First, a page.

June's blood test results were similar to May's: Normal chemistries and proteins, somewhat low but acceptable blood cell counts and immunoglobulins. In addition to the blood tests, this month I also got a skeletal X-ray survey, and an ultrasound on my legs.
The comparison of the current skeletal survey with the last one, done in October of last year, indicates that, if lytic lesions can be taken as evidence of the presence of the myeloma, then the disease has more or less been stopped in its tracks. There is no evidence of spreading, for example, to the arms, legs, or pelvis. Although the skull and spine are unchanged and seemingly stable, the ribs show improvement, which comports with the (ever so) gradual reduction of the pain that I have endured in that area.
The ultrasound, taken as a precaution against the threat of blood clots introduced by the Revlimid that I have resumed taking, revealed no such clots.
The oncologist expressed great satisfaction with these results; he appeared as jocular as such a very reserved individual gets. As of this month, in my case he can give himself credit for one year of survival. Survival, where cancer is concerned, is measured from the date of positive diagnosis. This seems somewhat arbitrary, since the patient has clearly already "survived" having the disease for some period of time already by then; but there is really no other way to objectively measure it, since there is no way to determine exactly when the onset of the disease occurred. By June of 2009, I may have had multiple myeloma for six months or six years. In any case, survival, thus defined, is nearly the sole measure of success or failure in the oncological world. The survivor's quality of life, as important as that might be, is too subjective in nature to serve as a scoring mechanism. Moreover, cancer is such a rapacious adversary that the oncologist must be resigned to burying most of his patients sooner or later. He counts a success if he manages to cheat the statistics by some span of time. If he is very good or very lucky, he somehow pushes the patient out onto the long right-hand tail of the life expectancy distribution. In the case of multiple myeloma, the long tail begins around five or six years. So I still have a long road to travel to reach it.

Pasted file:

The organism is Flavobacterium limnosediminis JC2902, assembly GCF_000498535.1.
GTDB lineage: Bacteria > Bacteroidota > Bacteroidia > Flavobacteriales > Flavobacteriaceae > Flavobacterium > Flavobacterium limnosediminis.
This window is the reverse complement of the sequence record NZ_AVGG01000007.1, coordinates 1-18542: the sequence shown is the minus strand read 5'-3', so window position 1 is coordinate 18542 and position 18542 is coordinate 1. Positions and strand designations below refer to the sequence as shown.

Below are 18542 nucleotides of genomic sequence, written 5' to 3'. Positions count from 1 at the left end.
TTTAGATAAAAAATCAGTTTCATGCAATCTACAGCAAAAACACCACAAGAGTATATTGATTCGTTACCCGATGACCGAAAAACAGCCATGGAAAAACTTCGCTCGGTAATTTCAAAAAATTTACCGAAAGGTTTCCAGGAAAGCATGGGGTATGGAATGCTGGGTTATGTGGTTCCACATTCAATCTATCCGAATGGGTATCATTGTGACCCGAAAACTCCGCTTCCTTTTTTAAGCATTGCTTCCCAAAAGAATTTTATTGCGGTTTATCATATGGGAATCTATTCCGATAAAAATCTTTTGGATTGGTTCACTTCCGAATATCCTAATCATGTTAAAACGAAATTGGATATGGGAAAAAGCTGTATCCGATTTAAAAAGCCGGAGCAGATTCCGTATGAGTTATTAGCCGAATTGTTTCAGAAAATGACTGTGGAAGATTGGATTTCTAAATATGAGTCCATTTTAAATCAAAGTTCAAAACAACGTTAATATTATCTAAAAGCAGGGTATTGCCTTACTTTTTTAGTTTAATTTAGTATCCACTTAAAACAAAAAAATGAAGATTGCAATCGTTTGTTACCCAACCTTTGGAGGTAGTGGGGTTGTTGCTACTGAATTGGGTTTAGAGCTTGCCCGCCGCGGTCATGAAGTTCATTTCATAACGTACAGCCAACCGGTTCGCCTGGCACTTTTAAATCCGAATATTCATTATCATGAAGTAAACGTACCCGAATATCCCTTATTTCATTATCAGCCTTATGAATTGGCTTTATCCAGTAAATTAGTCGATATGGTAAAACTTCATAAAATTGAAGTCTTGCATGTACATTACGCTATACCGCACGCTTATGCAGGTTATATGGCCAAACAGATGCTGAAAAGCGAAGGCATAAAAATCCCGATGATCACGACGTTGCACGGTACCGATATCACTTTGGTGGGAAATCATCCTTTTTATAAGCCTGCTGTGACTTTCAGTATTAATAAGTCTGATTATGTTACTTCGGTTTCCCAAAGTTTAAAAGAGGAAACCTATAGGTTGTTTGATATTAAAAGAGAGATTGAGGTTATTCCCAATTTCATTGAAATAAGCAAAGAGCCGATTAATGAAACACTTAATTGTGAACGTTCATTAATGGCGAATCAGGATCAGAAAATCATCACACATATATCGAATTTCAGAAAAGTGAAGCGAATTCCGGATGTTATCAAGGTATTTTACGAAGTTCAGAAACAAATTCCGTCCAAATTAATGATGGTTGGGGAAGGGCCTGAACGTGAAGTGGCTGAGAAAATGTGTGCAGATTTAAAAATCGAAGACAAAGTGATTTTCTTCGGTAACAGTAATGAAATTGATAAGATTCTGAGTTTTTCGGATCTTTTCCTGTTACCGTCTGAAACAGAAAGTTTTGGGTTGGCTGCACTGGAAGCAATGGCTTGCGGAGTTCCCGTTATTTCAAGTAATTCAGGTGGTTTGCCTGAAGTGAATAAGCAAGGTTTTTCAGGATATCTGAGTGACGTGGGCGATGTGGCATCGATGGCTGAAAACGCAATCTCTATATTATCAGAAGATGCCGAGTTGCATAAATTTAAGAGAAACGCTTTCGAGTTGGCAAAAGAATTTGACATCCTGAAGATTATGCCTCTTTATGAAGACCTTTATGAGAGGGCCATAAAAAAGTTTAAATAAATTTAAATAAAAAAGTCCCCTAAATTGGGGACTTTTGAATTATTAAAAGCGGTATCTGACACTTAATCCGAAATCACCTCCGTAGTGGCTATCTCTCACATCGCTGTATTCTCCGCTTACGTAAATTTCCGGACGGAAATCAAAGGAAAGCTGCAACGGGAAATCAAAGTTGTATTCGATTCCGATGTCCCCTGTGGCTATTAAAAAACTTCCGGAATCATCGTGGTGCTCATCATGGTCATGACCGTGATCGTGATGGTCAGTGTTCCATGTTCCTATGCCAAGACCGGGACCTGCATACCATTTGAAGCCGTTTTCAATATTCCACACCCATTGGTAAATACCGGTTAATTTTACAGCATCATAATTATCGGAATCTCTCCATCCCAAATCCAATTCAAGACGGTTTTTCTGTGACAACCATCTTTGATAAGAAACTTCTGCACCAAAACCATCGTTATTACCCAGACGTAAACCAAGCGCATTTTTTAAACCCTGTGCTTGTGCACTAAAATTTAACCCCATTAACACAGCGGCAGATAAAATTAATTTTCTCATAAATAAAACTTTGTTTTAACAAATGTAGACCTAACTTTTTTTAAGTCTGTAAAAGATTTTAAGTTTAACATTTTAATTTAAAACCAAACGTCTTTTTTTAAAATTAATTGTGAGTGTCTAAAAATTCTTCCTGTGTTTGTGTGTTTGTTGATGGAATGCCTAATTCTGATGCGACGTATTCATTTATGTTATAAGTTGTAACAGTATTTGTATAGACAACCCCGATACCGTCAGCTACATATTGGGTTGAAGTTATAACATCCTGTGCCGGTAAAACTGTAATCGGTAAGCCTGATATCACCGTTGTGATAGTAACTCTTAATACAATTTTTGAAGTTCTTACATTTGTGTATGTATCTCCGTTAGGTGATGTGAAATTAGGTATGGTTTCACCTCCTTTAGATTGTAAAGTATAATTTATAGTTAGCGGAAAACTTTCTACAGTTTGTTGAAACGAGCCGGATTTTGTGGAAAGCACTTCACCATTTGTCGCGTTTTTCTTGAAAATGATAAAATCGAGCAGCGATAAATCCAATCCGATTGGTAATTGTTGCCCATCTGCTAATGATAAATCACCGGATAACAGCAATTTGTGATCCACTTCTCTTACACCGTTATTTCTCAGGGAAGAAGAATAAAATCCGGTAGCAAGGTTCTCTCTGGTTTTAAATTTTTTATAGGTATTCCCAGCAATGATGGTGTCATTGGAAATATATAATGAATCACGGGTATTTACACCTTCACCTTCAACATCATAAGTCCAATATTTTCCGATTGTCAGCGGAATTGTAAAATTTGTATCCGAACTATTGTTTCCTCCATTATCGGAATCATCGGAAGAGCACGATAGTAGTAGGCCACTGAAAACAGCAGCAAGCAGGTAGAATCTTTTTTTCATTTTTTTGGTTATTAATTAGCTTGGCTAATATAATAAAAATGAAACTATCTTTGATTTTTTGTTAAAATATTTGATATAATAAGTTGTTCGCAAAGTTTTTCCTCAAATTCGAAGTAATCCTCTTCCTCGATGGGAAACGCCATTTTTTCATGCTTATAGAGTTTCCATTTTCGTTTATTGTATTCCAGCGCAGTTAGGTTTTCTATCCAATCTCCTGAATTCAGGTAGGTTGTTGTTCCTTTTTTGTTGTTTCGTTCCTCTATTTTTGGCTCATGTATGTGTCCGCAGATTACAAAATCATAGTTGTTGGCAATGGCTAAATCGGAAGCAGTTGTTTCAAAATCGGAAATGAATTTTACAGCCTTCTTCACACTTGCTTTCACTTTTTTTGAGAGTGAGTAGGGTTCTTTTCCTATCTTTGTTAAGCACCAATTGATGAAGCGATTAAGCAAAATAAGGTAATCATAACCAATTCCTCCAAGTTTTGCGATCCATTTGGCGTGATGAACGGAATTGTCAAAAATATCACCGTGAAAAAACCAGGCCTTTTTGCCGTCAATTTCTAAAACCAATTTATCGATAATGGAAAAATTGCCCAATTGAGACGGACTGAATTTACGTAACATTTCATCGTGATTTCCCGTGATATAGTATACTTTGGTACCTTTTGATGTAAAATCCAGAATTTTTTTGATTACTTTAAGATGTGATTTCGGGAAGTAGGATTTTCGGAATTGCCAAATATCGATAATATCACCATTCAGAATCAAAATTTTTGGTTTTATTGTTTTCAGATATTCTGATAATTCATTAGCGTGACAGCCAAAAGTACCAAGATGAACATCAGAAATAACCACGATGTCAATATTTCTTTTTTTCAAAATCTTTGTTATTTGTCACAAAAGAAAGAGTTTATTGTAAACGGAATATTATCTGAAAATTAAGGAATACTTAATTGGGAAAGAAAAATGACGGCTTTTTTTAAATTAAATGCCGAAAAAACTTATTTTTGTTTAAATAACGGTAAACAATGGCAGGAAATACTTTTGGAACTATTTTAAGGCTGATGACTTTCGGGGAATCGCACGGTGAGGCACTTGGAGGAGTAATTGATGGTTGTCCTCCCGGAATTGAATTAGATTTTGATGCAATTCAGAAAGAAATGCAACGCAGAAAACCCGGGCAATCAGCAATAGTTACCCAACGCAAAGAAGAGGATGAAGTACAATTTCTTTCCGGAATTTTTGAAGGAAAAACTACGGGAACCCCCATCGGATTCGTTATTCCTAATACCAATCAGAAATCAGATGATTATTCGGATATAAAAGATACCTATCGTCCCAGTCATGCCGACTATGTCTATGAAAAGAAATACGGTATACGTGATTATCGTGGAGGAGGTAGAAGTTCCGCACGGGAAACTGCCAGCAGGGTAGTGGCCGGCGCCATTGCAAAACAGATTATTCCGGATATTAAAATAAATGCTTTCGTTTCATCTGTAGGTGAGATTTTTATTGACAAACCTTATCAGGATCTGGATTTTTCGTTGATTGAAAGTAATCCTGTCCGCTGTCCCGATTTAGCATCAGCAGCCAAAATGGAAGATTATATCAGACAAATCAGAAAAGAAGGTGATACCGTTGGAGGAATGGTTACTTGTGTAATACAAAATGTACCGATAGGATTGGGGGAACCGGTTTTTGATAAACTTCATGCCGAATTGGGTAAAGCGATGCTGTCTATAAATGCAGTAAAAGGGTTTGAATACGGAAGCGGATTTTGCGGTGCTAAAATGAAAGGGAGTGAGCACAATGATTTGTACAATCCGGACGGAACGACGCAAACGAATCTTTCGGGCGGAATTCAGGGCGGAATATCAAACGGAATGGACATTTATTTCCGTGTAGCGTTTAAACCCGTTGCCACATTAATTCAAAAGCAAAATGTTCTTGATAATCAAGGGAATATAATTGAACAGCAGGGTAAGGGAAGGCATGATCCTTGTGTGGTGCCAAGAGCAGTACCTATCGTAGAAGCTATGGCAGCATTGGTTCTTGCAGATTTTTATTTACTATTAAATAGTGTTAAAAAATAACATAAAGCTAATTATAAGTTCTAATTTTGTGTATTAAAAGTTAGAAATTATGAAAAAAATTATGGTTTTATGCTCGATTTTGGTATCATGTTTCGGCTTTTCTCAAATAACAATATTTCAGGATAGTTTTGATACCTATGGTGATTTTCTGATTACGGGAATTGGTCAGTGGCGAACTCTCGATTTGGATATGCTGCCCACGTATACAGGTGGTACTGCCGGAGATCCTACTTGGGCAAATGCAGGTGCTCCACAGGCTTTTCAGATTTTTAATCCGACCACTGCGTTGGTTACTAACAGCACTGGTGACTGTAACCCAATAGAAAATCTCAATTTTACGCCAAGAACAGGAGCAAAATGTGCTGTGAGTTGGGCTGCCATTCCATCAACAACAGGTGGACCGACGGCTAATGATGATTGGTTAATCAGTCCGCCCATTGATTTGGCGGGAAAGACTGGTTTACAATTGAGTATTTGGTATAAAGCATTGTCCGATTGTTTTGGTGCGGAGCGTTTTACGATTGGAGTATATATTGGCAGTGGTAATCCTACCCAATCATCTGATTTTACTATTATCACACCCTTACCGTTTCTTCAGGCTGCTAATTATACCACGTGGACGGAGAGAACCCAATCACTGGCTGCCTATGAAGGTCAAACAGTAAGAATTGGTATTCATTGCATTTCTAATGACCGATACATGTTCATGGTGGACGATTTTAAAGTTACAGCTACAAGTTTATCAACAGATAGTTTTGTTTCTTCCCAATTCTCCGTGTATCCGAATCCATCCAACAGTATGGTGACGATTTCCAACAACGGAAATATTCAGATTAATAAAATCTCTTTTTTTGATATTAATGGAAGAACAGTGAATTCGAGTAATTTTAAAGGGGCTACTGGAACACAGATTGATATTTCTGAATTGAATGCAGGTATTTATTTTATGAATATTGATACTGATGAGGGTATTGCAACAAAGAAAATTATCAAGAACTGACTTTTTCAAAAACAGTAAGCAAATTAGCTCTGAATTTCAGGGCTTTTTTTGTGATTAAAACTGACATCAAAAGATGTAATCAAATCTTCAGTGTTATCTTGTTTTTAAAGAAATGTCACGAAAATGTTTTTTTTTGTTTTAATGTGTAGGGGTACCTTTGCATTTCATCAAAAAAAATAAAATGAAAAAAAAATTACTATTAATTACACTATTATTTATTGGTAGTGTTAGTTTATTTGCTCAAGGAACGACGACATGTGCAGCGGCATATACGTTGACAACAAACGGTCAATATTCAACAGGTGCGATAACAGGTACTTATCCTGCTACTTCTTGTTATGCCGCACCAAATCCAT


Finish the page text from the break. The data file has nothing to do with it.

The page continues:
Frankly, I am avoiding using the occasion of this anniversary to indulge in any extensive reexaminations of the road traveled thus far. This strategy for maintaining some kind of emotional equilibrium in the face of -- dare I use what seems an overused term -- horror, has some disadvantages. The worst of it is that I can seem ungrateful for the truly herculean efforts that have been made by many other people (my wife in particular) to keep me from sliding into the abyss. I can only offer a simple apology, and the excuse that dwelling on the events of the past year will do nothing to help me get through the next one. Also, doing so creates a certain feeling, that I would prefer to avoid. It reminds me of the feeling I experienced on emerging from the Holocaust Museum in Washington, when I visited it years ago -- a feeling of inescapable involvement in an enormity that roams the world, devouring souls without justification and without mercy.